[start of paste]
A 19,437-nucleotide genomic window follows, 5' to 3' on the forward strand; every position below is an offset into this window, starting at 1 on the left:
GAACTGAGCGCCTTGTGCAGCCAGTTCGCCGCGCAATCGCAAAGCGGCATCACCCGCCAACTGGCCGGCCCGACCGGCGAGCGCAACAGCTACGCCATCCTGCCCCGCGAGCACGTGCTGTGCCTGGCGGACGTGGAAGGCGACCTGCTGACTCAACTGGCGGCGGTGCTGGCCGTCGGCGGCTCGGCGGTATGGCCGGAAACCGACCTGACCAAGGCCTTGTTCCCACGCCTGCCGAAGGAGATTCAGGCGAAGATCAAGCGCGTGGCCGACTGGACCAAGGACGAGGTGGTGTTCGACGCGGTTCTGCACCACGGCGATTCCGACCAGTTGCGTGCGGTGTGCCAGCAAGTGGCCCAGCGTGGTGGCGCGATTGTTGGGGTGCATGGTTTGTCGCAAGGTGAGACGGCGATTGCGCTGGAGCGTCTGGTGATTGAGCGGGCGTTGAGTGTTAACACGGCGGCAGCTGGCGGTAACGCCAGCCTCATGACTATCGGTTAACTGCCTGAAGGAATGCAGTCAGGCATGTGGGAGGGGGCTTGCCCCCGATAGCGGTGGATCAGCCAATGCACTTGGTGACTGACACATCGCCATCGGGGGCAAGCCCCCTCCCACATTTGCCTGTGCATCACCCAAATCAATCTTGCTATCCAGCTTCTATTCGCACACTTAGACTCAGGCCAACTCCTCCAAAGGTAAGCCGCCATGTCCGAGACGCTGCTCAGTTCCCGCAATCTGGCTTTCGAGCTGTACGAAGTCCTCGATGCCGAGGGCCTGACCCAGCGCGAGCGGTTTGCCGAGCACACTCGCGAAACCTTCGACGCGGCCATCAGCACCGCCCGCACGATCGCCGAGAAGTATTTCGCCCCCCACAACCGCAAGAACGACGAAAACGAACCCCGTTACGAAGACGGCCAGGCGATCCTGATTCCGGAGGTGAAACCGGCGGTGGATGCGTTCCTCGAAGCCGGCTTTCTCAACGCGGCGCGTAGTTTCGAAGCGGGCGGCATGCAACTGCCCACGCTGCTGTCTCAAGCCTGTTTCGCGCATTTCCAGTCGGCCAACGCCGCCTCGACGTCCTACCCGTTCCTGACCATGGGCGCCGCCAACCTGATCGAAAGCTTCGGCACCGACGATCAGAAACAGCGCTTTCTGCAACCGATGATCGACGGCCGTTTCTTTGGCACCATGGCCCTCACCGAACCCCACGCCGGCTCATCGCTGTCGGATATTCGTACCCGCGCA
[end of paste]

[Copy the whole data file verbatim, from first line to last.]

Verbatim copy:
A 19,437-nucleotide genomic window follows, 5' to 3' on the forward strand; every position below is an offset into this window, starting at 1 on the left:
GAACTGAGCGCCTTGTGCAGCCAGTTCGCCGCGCAATCGCAAAGCGGCATCACCCGCCAACTGGCCGGCCCGACCGGCGAGCGCAACAGCTACGCCATCCTGCCCCGCGAGCACGTGCTGTGCCTGGCGGACGTGGAAGGCGACCTGCTGACTCAACTGGCGGCGGTGCTGGCCGTCGGCGGCTCGGCGGTATGGCCGGAAACCGACCTGACCAAGGCCTTGTTCCCACGCCTGCCGAAGGAGATTCAGGCGAAGATCAAGCGCGTGGCCGACTGGACCAAGGACGAGGTGGTGTTCGACGCGGTTCTGCACCACGGCGATTCCGACCAGTTGCGTGCGGTGTGCCAGCAAGTGGCCCAGCGTGGTGGCGCGATTGTTGGGGTGCATGGTTTGTCGCAAGGTGAGACGGCGATTGCGCTGGAGCGTCTGGTGATTGAGCGGGCGTTGAGTGTTAACACGGCGGCAGCTGGCGGTAACGCCAGCCTCATGACTATCGGTTAACTGCCTGAAGGAATGCAGTCAGGCATGTGGGAGGGGGCTTGCCCCCGATAGCGGTGGATCAGCCAATGCACTTGGTGACTGACACATCGCCATCGGGGGCAAGCCCCCTCCCACATTTGCCTGTGCATCACCCAAATCAATCTTGCTATCCAGCTTCTATTCGCACACTTAGACTCAGGCCAACTCCTCCAAAGGTAAGCCGCCATGTCCGAGACGCTGCTCAGTTCCCGCAATCTGGCTTTCGAGCTGTACGAAGTCCTCGATGCCGAGGGCCTGACCCAGCGCGAGCGGTTTGCCGAGCACACTCGCGAAACCTTCGACGCGGCCATCAGCACCGCCCGCACGATCGCCGAGAAGTATTTCGCCCCCCACAACCGCAAGAACGACGAAAACGAACCCCGTTACGAAGACGGCCAGGCGATCCTGATTCCGGAGGTGAAACCGGCGGTGGATGCGTTCCTCGAAGCCGGCTTTCTCAACGCGGCGCGTAGTTTCGAAGCGGGCGGCATGCAACTGCCCACGCTGCTGTCTCAAGCCTGTTTCGCGCATTTCCAGTCGGCCAACGCCGCCTCGACGTCCTACCCGTTCCTGACCATGGGCGCCGCCAACCTGATCGAAAGCTTCGGCACCGACGATCAGAAACAGCGCTTTCTGCAACCGATGATCGACGGCCGTTTCTTTGGCACCATGGCCCTCACCGAACCCCACGCCGGCTCATCGCTGTCGGATATTCGTACCCGCGCA